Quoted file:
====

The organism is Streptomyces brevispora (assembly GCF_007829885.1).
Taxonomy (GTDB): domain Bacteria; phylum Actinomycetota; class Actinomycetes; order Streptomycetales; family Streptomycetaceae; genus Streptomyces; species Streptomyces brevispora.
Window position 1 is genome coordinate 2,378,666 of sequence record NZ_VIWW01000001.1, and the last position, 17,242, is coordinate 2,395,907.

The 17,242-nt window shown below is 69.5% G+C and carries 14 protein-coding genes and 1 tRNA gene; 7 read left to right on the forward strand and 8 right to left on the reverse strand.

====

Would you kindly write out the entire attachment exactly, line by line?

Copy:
The organism is Streptomyces brevispora (assembly GCF_007829885.1).
Taxonomy (GTDB): domain Bacteria; phylum Actinomycetota; class Actinomycetes; order Streptomycetales; family Streptomycetaceae; genus Streptomyces; species Streptomyces brevispora.
Window position 1 is genome coordinate 2,378,666 of sequence record NZ_VIWW01000001.1, and the last position, 17,242, is coordinate 2,395,907.

The 17,242-nt window shown below is 69.5% G+C and carries 14 protein-coding genes and 1 tRNA gene; 7 read left to right on the forward strand and 8 right to left on the reverse strand.